That means, unfortunately, any effort to cut off the heads of these narco organizations, only gives rise to more heads, like the mythical Hydra. In the case of the Tamaulipas/Nuevo Leon market, it’s the Zetas organization, and its paramilitary approach to the drug trade, that is now benefiting, even as Mexican President Felipe Calderon scores some political points by taking down a few narco-celebrities in his ill-conceived military assault on the narco-markets that help to prop up his nation’s economy.
Paying the price for Calderon’s headlines are those who have been driven from their homes, whose children have been disappeared, the murdered and those about to be murdered.
In testimony in 2005 before a U.S. immigration judge, Guillermo Ramirez Peryo, a U.S. government informant, former Mexican cop and high-level member of a murderous Vicente Carrillo Fuentes drug organization cell in Jaurez, Mexico, described the relationship between the Mexican government and drug organizations during the administration of Mexican President Vicente Fox as follows:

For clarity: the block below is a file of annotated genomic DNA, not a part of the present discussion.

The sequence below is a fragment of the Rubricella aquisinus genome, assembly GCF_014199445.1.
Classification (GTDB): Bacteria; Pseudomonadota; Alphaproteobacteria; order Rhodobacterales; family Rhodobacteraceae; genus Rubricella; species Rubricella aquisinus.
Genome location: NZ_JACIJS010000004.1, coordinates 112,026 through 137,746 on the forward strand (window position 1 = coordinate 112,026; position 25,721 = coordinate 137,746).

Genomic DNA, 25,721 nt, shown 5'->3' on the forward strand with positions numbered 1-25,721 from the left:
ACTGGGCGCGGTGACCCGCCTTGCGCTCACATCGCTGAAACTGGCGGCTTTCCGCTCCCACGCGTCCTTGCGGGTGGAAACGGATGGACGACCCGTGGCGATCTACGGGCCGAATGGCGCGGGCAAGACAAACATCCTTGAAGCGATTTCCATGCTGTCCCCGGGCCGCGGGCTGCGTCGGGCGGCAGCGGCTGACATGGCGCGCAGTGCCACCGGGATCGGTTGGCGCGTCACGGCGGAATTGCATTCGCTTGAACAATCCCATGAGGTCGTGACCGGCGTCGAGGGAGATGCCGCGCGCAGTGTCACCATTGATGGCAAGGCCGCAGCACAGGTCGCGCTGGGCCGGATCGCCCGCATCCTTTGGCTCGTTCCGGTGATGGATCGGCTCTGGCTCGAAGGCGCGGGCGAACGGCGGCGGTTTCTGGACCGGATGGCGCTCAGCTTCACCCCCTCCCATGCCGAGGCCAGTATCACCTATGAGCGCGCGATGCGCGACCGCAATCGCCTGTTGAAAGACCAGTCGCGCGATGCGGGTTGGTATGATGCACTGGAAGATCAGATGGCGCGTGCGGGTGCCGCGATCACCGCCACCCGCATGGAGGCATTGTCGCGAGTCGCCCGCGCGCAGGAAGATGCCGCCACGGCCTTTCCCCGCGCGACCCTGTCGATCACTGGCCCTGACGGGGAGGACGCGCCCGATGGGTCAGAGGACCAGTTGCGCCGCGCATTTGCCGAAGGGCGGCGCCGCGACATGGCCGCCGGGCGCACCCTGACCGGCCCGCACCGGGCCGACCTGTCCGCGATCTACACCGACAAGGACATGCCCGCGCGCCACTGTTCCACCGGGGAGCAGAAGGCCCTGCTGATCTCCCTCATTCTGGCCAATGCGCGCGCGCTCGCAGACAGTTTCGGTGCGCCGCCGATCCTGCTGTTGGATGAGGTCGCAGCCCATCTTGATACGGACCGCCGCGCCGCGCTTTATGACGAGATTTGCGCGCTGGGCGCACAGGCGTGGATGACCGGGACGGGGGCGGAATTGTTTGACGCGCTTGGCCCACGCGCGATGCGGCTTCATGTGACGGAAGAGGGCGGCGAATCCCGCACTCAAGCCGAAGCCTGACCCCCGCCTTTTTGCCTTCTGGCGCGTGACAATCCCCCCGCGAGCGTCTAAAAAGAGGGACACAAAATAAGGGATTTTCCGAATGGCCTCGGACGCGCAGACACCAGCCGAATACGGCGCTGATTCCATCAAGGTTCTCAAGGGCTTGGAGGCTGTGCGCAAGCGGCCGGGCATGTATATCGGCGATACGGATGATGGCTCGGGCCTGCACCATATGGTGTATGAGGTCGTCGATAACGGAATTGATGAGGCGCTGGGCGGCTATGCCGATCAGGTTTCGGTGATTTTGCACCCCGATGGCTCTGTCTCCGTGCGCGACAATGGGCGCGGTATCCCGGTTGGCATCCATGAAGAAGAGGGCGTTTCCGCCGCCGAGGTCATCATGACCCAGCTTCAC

Ramirez Peyro: During the three years of working as a investigation [a U.S. government informant infiltrating the Vicente Carrillo Fuentes (VCF) organization], I recorded and I showed that, that the police is under the order and to service the people from the cartel, inclusive this recordings were I would record the conversations that I would have with [VCF lieutenant] Santillan, and he would explain to me the arrangements that they would have with militaries with high executives, high level government people.
[Attorney Jodi] Goodwin: The, the arrangements that the cartel had with the military?
Ramirez Peyro: They were militaries, with politics — politicians and with the police, that’s for sure that they are under the orders.
Goodwin: And when you say the police, are there many levels of police?
Ramirez Peyro: Yes, there is three levels, federal, state and municipal.
Goodwin: Which ones are under the control of the cartel?
Ramirez Peyro: All three of them.
Goodwin: You indicated that you have recorded some conversations with Santillan where he explained arrangements that were made with military and politicians. What, what specific arrangements did he tell you about politicians?
Ramirez Peyro: No, that he didn’t precisely, himself, well, the cartel [the VCF] had arrangements with people that were close to President Fox [of Mexico]. He explained to me that President Fox took, took the position to arrange, consult with the cartel from Juarez to — which it, which it means that he was going to attack the, the enemy cartels being from Tijuana and from the Gulf, and then the cartel from Juarez would be operating with this court, you know, without the government being —